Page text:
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MANAGING TAXES on Your Retirement Savings

Managing Taxes on Your Retirement Savings

The money you save and invest in your traditional individual retirement account (IRA) or 401(k) plan can compound tax deferred for as long as you keep the money in your retirement account. Unfortunately, however, you’ll have to pay income taxes on withdrawals. How can you manage the taxes on your retirement savings? These strategies could help.


Cashing out a 401(k) means you may end up owing a 10% early withdrawal penalty as well as income taxes, leaving you with significantly less money to spend or reinvest. Instead, keep the money in the plan or roll it into another employer’s tax-deferred retirement plan or an IRA.


Generally, you are obligated to start taking annual required minimum distributions (RMDs) from your tax-deferred accounts after you reach age 70½. If you fail to make a required withdrawal, you’ll face a penalty of 50% of the amount that should have been withdrawn.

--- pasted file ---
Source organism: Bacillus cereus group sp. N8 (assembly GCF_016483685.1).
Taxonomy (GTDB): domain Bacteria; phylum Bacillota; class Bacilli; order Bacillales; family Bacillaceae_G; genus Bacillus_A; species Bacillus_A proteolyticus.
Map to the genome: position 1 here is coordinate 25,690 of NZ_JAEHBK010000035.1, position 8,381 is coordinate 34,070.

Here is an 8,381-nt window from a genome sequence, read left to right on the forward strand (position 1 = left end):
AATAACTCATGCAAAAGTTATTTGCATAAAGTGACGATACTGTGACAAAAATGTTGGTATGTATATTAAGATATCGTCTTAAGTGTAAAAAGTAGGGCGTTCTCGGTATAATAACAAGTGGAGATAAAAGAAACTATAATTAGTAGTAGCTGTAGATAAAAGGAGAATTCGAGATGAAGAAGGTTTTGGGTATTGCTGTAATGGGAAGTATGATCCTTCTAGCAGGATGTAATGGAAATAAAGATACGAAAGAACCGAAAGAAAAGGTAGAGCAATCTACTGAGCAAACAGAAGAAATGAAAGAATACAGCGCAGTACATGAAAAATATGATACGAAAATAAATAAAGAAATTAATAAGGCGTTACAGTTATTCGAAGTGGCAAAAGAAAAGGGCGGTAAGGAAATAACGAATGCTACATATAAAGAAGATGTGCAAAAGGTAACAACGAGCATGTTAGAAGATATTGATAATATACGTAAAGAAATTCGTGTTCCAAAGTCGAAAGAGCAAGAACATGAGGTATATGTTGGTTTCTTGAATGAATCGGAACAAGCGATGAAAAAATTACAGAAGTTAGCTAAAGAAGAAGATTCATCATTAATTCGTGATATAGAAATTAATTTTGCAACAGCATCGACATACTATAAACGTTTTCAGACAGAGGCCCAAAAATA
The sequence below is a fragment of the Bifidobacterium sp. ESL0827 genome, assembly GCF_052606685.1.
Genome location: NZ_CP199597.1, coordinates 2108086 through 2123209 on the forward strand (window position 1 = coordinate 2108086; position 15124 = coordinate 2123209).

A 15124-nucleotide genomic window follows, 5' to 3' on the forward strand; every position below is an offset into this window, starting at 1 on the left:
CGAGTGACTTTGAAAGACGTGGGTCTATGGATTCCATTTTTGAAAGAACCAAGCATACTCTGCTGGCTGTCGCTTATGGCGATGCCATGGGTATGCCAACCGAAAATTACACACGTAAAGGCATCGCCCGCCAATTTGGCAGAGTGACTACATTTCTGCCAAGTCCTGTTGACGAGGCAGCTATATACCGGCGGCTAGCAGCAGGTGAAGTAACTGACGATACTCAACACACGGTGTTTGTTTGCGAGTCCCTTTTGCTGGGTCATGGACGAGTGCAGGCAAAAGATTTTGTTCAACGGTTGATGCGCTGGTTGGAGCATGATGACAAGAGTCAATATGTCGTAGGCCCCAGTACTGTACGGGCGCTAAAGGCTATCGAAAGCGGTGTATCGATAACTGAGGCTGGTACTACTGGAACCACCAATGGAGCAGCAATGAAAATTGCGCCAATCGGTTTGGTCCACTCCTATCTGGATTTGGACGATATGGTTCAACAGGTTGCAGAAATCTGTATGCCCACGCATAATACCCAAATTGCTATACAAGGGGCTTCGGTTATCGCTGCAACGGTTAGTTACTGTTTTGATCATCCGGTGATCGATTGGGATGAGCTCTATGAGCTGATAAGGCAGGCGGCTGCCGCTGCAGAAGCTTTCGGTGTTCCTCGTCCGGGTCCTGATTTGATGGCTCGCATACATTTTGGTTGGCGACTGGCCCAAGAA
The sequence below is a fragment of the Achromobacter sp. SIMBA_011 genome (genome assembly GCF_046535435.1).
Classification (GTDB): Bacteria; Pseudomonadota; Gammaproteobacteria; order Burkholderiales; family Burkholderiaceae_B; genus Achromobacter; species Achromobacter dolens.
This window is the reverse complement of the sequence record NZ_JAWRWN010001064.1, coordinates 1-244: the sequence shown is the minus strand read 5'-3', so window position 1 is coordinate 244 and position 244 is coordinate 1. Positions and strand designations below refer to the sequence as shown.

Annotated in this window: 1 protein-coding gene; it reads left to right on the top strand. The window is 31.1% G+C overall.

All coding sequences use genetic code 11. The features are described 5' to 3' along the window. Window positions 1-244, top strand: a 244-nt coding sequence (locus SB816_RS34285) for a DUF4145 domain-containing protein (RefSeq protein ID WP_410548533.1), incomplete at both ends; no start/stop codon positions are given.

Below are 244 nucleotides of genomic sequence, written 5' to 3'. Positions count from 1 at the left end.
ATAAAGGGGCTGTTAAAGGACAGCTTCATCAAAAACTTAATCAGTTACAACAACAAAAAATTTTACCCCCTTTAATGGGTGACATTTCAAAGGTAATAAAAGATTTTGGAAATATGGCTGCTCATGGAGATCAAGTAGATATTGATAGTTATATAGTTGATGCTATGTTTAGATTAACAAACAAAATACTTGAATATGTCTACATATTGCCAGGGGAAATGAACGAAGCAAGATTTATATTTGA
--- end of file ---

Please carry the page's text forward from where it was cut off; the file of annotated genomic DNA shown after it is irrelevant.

Taking smaller distributions before you are required to spreads the tax bill over a greater number of years, which could keep you in a lower tax bracket. A tax projection can help you see if this strategy might be beneficial.


With a Roth IRA, contributions are nondeductible but earnings are potentially tax free. Roth IRA owners can qualify for tax-free withdrawals of earnings once they reach age 59½ (or meet other conditions) and have had a Roth IRA for five years. By allocating a portion of your retirement savings to a Roth IRA, you are positioning yourself for tax-free investment growth and withdrawals.*


If you hold equities in a retirement account, any gains will be taxed at your regular — likely higher — income tax rate upon withdrawal from your account. It’s generally preferable from a tax-reducing standpoint to focus on keeping more highly taxed income-producing securities, such as bonds, in retirement accounts.

* Eligibility for Roth IRA contributions depends on income. There are no income restrictions on converting a traditional IRA to a Roth IRA, but a conversion does result in taxable income.